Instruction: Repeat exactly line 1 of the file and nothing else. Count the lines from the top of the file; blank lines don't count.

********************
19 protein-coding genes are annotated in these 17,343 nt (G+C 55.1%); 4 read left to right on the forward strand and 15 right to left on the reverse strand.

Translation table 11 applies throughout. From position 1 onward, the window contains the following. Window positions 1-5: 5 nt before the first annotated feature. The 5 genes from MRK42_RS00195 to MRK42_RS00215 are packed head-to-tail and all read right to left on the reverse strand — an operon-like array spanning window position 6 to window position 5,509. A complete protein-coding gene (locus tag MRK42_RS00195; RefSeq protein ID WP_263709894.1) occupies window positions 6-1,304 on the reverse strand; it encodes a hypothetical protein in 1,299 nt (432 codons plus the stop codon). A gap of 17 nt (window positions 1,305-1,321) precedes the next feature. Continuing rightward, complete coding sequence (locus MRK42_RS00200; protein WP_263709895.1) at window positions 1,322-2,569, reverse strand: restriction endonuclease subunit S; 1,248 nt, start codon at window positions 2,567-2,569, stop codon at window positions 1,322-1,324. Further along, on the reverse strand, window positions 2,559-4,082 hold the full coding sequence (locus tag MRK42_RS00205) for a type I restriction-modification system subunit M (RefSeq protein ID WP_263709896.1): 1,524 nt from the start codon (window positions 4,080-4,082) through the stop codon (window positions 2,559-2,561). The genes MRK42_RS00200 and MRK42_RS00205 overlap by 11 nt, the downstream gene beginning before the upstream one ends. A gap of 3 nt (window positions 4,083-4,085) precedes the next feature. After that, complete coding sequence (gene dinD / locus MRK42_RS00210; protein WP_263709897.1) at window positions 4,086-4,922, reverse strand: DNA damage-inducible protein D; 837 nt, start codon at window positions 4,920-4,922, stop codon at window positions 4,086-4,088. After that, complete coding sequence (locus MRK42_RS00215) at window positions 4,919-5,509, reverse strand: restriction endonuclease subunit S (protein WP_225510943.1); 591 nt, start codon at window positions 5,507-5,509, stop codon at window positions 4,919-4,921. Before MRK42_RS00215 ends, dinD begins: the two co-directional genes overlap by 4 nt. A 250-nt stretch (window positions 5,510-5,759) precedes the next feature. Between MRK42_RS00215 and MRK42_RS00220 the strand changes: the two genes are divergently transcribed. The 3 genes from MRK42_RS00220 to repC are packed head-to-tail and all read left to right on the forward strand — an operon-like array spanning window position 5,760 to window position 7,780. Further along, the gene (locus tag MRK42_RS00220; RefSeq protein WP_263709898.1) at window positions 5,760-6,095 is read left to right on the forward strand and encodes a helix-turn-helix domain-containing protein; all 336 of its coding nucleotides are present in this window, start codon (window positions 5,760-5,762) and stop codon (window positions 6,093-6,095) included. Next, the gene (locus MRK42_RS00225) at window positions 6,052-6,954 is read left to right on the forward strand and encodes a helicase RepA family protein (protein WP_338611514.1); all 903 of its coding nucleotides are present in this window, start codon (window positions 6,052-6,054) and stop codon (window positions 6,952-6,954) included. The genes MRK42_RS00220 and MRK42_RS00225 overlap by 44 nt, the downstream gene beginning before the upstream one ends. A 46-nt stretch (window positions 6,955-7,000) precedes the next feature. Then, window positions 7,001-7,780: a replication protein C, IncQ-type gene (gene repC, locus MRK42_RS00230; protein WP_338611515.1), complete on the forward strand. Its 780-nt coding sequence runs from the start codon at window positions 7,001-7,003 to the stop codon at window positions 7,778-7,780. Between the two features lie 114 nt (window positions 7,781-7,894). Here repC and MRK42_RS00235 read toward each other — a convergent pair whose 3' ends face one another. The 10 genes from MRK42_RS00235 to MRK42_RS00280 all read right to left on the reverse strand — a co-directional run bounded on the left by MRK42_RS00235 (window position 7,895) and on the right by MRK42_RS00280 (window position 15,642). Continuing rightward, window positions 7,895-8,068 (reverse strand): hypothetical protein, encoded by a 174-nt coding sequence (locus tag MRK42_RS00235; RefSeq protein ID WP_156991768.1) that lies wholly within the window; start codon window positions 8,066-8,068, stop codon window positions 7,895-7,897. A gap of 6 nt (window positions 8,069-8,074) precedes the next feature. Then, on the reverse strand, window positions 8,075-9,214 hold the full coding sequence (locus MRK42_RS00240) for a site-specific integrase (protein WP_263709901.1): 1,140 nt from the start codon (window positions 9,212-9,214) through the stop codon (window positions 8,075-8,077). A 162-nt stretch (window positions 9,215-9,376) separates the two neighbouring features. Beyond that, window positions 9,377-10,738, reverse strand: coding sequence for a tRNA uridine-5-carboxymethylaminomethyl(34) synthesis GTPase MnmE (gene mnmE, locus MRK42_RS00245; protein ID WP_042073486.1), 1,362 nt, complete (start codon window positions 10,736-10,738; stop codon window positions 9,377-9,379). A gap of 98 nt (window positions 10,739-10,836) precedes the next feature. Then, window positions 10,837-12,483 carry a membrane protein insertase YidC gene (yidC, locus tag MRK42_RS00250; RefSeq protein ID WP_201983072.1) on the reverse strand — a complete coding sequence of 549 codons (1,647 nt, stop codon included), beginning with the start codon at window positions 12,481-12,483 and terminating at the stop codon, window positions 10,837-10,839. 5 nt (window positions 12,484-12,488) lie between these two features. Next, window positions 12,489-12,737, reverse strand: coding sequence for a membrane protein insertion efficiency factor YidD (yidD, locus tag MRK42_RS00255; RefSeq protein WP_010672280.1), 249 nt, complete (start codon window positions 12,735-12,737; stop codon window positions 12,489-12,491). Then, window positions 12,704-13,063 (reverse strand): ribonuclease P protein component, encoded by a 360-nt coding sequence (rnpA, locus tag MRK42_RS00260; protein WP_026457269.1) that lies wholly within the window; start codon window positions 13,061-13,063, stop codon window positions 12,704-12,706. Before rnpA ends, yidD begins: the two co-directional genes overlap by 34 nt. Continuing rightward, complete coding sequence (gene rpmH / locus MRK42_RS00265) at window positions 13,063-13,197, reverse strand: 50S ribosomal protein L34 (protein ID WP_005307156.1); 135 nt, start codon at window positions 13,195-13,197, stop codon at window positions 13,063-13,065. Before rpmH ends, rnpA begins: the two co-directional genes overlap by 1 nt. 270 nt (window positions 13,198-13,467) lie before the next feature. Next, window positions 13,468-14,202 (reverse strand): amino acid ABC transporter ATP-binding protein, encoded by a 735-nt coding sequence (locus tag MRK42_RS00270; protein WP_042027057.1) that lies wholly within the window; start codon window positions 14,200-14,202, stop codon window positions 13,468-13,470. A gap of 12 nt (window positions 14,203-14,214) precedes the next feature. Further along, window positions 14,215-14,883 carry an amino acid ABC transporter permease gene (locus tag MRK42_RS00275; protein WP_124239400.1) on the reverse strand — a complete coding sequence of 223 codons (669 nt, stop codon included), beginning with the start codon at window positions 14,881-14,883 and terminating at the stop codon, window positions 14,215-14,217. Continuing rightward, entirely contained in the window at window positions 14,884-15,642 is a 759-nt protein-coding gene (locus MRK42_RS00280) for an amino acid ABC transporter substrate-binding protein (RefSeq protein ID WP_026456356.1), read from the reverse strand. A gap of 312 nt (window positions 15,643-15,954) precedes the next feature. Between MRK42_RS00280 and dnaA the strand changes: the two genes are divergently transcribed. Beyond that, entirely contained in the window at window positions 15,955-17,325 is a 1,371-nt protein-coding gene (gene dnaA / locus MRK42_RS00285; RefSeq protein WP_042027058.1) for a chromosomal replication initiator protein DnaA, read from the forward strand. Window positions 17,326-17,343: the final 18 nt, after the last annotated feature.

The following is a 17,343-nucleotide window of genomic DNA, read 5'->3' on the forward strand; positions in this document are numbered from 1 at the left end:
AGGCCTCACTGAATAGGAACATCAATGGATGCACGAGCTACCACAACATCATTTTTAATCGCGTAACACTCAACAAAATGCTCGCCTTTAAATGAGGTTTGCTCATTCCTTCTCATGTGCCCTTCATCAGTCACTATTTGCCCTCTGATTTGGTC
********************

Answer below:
19 protein-coding genes are annotated in these 17,343 nt (G+C 55.1%); 4 read left to right on the forward strand and 15 right to left on the reverse strand.